Wikipedia® has an entire entry devoted to vitamin C and the common cold, in which after parroting the notion that vitamin C is only of benefit during periods of extreme physical stress (as may be experienced while sipping hot cocoa after learning to zigzag down a steep slope), it claims that there “is no effect” to taking large doses of vitamin C to treat the common cold. But the article which Wikipedia cites to support this claim is a meta-analysis which did not conclude that there was no effect, as Wikipedia dishonestly states, but concluded rather that there was “no consistent effect” (emphasis mine). This does not mean there was no effect – it means some of the studies in the meta-analysis did show an effect, while other studies did not; hence, the effect shown was not consistent. As it happens, this particular study cited by Wikipedia is the very same Cochrane review which asserted that elementary schoolchildren being taught to ski in Switzerland are generally held to the same rigorous physical standards as soldiers preparing for arctic warfare. They must turn out some great skiers! The review was forced to conclude that there was “no consistent effect” because there were, in fact, several studies included which showed that there was an effect, including some from an earlier meta-analysis that arrived at the opposite conclusion.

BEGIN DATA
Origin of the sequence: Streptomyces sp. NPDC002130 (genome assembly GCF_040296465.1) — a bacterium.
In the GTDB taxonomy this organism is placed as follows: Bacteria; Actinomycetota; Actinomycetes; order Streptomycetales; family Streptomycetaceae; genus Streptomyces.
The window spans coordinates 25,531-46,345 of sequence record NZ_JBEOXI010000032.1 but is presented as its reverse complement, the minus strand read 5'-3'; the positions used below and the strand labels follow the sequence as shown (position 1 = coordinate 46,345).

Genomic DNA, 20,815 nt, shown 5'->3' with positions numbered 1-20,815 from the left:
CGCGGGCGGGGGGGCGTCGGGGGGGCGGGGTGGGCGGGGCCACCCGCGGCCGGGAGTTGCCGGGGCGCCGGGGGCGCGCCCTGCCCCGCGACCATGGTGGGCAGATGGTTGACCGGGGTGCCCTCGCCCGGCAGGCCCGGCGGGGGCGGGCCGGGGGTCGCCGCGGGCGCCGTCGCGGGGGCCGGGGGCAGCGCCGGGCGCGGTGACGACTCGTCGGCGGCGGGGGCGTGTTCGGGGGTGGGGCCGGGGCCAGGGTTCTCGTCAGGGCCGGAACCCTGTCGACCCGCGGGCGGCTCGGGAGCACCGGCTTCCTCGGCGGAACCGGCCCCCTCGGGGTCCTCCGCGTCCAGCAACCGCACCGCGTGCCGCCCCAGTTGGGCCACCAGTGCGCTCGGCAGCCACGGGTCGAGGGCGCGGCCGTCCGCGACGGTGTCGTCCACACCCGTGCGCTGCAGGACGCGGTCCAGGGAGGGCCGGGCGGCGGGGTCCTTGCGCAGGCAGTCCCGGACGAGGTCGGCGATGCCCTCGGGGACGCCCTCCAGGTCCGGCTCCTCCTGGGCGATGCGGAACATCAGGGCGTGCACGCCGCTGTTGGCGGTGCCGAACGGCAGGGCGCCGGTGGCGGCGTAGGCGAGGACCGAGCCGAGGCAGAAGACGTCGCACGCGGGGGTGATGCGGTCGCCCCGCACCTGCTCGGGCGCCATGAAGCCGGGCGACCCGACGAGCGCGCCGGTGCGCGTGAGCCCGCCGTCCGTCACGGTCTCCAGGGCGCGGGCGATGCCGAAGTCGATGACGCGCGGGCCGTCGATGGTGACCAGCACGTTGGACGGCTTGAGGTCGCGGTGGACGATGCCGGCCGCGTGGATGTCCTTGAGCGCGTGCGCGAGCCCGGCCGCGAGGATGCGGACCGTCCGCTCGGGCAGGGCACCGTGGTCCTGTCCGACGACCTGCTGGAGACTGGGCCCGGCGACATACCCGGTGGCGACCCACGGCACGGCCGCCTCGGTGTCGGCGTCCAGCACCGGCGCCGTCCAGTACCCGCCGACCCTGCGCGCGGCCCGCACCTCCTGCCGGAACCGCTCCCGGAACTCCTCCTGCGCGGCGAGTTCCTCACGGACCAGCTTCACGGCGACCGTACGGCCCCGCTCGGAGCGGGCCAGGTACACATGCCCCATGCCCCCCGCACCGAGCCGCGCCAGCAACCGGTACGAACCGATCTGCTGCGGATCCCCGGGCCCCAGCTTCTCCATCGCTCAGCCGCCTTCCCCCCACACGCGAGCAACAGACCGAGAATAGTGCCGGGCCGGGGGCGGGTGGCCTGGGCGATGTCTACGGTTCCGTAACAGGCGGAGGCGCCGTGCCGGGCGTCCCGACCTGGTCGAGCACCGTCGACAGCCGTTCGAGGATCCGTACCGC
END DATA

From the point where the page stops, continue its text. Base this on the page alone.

The very first meta-analysis of vitamin C for treating colds, long preceding this Cochrane review, was conducted by the infamous Nobel laureate Linus Pauling in 1971. It involved the four then-extant, randomized, placebo-controlled trials using high-dose vitamin C to treat the common cold, and it concluded (with a p-value <0.00003, or basically beyond a shadow of a doubt) that vitamin C was an effective treatment for the common cold. Following this, he published a book with claims to that effect, and interest in vitamin C as a treatment for the common cold surged, with many new studies subsequently emerging. Then, in 1975, three new meta-analyses were published, all suspiciously within months of each other, which arrived at the very opposite conclusion. As a result, the idea was largely abandoned by the mainstream medical community. These three meta-analyses, which were published all at once and together effectively ended all interest in treating colds with vitamin C, did so despite being heavily criticized at the time and have since been proven to contain, as the author of one review put it, “serious inaccuracies and shortcomings” (Hemila, 1996).